Math at work, the Harkness way

Math instructor and Exeter Mathematics Institute Director Laura Marshall decodes our distinctive math program.

Laura Marshall
December 13, 2018
Two students confer about a math problem at a Harkness table.

When my son was home from college recently, he mentioned the huge amount of information he is told on a daily basis. The learning feels different from his Exeter experience, he observed. He quickly realized that the greatest gift he received from Exeter was that Exeter taught him how to think.

It is an interesting point: Exeter’s math program focuses on creating problem solvers and deep thinkers. In traditional math classes, students are given problems in textbooks and told which methods they should employ to solve them. Exeter’s math students discover ideas on their own by working with one another through unique, interweaving problem sets.

Exeter math is taught, like the rest of our curriculum, in the Harkness tradition. Classes are student-centered. Teachers don’t lecture, we don’t feed students information. I view part of my role as a teacher as being responsible for creating a supportive classroom atmosphere where students are comfortable working with one another and they are unafraid to ask questions. We celebrate mistakes because mistakes create opportunities for learning and for increased collaboration. Growth and mastery emerge through students working together, actively exploring, discussing and explaining ideas to one another. We recently invited a film crew into my classroom to show how math at Exeter works. (You can watch the video of this class at Exeter's YouTube channel.)

Our math problem sets are different too. Exeter’s dynamic, relevant problem sets (3,700 problems at last count!) keep mathematics interesting and realistic. The open-ended problems are scaffolded in a manner that enables students to work from specific examples to generalizations. Students develop concepts incrementally as they work through the theme-based recurring sequences of problems within our math sets. They dig into problems by searching for patterns, using technology, drawing diagrams, or whatever method seems appropriate to them.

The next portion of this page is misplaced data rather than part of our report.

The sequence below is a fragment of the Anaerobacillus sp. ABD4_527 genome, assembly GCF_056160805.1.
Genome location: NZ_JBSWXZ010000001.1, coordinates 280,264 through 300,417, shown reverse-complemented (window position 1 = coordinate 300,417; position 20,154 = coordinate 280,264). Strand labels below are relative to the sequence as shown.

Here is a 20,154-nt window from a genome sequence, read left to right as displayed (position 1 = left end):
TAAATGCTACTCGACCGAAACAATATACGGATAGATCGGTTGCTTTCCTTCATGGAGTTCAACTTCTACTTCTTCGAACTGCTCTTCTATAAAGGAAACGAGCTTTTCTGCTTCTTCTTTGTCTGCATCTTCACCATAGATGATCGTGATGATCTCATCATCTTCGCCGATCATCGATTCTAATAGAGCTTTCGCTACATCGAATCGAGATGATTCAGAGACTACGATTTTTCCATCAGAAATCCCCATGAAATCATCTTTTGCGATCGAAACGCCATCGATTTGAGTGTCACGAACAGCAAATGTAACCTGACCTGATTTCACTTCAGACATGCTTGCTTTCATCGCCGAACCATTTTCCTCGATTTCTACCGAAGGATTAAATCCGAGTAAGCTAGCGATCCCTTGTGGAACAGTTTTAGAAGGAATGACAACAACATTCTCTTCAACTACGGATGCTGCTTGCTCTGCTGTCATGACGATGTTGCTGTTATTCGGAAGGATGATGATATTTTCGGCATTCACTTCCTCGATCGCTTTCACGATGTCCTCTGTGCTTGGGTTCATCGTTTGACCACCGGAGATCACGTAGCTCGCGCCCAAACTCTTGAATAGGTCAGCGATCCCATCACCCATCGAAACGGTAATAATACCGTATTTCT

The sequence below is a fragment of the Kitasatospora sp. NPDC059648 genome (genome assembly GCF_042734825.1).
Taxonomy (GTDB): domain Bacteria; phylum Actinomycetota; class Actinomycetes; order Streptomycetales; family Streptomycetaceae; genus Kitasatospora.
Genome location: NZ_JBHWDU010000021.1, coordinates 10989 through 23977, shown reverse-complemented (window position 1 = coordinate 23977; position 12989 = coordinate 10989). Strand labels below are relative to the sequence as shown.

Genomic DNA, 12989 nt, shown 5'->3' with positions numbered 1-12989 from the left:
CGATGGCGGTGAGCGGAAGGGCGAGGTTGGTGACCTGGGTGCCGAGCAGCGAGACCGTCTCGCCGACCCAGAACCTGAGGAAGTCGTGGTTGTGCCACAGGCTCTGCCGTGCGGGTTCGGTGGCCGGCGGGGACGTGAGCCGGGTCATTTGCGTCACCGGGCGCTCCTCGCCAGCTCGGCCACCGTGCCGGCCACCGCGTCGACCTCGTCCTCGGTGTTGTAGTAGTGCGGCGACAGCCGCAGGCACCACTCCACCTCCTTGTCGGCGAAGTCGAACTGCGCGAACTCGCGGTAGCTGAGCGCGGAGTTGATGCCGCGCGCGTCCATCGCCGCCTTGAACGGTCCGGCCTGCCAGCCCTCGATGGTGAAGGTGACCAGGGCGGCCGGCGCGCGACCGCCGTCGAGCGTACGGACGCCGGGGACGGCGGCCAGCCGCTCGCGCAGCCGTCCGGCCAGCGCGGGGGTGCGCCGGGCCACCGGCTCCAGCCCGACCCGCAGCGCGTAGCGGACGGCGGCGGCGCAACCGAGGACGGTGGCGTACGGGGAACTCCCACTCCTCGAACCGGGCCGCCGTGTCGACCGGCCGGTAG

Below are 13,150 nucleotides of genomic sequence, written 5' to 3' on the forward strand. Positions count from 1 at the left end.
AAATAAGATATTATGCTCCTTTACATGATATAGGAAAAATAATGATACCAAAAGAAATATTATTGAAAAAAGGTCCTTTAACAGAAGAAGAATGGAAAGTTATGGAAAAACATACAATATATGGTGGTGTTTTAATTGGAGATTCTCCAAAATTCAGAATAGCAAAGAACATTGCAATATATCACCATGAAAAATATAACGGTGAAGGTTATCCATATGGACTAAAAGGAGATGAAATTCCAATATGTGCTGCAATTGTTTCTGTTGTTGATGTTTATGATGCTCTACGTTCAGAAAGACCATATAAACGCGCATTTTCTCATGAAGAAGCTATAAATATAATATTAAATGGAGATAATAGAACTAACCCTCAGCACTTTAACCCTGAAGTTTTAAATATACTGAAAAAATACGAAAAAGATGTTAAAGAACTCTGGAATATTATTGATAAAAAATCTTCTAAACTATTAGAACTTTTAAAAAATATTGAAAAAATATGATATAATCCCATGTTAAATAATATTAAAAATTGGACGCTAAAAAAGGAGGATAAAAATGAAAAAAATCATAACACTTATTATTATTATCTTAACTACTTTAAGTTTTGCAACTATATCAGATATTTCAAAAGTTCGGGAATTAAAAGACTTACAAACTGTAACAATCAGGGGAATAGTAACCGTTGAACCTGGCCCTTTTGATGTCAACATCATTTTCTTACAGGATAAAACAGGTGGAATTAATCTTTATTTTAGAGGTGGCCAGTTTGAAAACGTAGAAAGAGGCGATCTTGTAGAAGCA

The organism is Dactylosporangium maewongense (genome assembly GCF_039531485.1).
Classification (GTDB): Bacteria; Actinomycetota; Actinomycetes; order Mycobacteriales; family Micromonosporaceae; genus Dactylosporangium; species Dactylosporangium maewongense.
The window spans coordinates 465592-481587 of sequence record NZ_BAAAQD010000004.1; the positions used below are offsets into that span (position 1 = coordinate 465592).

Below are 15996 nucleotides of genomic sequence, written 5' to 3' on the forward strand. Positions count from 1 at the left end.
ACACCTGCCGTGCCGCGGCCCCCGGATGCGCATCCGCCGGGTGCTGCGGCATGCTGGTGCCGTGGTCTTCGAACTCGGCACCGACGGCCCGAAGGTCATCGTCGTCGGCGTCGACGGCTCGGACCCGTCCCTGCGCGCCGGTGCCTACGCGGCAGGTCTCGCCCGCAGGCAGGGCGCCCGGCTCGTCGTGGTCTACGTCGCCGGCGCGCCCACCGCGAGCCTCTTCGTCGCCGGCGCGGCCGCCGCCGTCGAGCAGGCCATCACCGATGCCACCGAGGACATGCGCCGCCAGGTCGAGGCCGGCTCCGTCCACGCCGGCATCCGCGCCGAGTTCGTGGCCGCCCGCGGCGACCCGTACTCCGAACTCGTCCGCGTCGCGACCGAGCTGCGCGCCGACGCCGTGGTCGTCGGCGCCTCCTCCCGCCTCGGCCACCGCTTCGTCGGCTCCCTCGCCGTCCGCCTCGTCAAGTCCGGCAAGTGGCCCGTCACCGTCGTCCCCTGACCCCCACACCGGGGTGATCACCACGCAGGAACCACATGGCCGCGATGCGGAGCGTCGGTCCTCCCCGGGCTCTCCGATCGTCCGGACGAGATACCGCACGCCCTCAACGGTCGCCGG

Exeter math faculty began developing our problem sets in the 1990s. They are updated every June when current instructors review and revise the problems based on our own experience and with feedback from our students. The problems remain current and relevant. We are often asked why Exeter’s Math Department doesn’t publish our math problem sets as a book. The answer is easy: they are never finished.

Exeter math works. The way we introduce and scaffold our unique curriculum creates a gateway for developing fundamental problem-solving skills. Our technique moves students toward deeper thinking and stronger understanding that can lead to lifelong enjoyment of mathematical challenges.

Students don’t have to attend Exeter to benefit from our math program. We routinely partner with public, private and parochial school math teachers interested in thinking differently about math instruction. Our customizable Exeter Mathematics Institute fulfills an institutional priority to share the Harkness pedagogy with other educators while providing them with tools they can directly apply to their own curriculum. The end result, we hope, is inspired teachers who are committed to teaching students to gain independence in the learning process in order to become problem solvers. And ultimately, to provide the classroom environment that gives students, like my son, the space and confidence to be independent thinkers. 

More to Explore

Students work on a math problem together around a Harkness table.

The Exeter Bulletin

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Math that Sticks

We teach students how to do math, not memorize rules. They apply it to things they care about and learn to become effective problem solvers. 

Learn more about how we teach math. 

Go to the page titled Math that Sticks